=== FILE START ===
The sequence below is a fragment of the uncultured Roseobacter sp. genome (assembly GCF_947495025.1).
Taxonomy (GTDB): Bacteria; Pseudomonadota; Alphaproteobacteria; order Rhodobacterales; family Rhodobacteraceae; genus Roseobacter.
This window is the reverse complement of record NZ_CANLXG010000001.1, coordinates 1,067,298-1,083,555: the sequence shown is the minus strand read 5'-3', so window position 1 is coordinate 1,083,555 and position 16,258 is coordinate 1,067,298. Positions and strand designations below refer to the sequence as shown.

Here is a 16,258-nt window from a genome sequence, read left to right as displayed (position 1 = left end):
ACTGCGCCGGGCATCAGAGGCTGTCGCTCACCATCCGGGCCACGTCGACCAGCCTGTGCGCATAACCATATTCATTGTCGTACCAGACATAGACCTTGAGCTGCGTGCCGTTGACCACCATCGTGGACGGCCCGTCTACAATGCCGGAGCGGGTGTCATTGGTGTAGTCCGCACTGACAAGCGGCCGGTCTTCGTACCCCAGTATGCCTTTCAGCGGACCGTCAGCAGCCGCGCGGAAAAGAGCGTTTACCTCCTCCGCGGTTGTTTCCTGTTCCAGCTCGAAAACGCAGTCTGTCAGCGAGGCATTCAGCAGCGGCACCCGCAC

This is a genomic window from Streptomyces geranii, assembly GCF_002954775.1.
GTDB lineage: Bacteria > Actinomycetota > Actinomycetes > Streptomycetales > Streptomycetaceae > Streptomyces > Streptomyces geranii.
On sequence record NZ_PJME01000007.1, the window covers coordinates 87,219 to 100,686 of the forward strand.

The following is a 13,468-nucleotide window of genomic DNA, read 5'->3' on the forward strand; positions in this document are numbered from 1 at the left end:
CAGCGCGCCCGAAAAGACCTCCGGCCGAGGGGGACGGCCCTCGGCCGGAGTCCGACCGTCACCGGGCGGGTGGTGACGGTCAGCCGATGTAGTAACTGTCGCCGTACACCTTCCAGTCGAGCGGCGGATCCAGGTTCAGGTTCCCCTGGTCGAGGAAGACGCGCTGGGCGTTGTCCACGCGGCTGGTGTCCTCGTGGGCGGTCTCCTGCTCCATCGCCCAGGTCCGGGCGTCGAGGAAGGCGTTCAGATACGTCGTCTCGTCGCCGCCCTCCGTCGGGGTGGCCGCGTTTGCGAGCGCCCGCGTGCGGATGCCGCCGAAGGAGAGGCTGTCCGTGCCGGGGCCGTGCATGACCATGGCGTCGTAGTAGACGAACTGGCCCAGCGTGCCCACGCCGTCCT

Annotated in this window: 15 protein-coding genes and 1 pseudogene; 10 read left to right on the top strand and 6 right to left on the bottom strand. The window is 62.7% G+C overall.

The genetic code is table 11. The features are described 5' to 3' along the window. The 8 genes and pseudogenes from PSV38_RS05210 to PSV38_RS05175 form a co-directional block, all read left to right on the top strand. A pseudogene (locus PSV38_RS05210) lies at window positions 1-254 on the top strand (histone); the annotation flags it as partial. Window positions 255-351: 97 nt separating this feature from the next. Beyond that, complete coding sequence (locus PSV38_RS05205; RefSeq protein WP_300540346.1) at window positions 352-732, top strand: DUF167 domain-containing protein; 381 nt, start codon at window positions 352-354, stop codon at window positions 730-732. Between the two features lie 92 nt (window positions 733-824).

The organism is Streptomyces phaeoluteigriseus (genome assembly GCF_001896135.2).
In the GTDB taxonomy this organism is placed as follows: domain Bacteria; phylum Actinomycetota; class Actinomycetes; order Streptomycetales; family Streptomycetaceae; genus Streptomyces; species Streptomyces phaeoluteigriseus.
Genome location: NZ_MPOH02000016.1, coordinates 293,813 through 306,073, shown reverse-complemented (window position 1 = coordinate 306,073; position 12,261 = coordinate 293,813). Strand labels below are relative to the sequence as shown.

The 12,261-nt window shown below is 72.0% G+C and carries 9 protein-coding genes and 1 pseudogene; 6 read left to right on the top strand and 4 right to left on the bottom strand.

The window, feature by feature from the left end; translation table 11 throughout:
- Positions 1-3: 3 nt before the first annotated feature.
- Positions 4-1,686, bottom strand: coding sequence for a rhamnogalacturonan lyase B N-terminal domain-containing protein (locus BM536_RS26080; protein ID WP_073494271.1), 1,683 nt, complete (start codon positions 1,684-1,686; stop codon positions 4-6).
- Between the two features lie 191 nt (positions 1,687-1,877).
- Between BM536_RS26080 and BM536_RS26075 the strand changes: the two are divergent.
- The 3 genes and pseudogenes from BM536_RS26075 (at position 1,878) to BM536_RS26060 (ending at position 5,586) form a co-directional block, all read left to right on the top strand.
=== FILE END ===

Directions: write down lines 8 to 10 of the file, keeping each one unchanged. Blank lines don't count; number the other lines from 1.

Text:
On sequence record NZ_PJME01000007.1, the window covers coordinates 87,219 to 100,686 of the forward strand.

The following is a 13,468-nucleotide window of genomic DNA, read 5'->3' on the forward strand; positions in this document are numbered from 1 at the left end:
CAGCGCGCCCGAAAAGACCTCCGGCCGAGGGGGACGGCCCTCGGCCGGAGTCCGACCGTCACCGGGCGGGTGGTGACGGTCAGCCGATGTAGTAACTGTCGCCGTACACCTTCCAGTCGAGCGGCGGATCCAGGTTCAGGTTCCCCTGGTCGAGGAAGACGCGCTGGGCGTTGTCCACGCGGCTGGTGTCCTCGTGGGCGGTCTCCTGCTCCATCGCCCAGGTCCGGGCGTCGAGGAAGGCGTTCAGATACGTCGTCTCGTCGCCGCCCTCCGTCGGGGTGGCCGCGTTTGCGAGCGCCCGCGTGCGGATGCCGCCGAAGGAGAGGCTGTCCGTGCCGGGGCCGTGCATGACCATGGCGTCGTAGTAGACGAACTGGCCCAGCGTGCCCACGCCGTCCT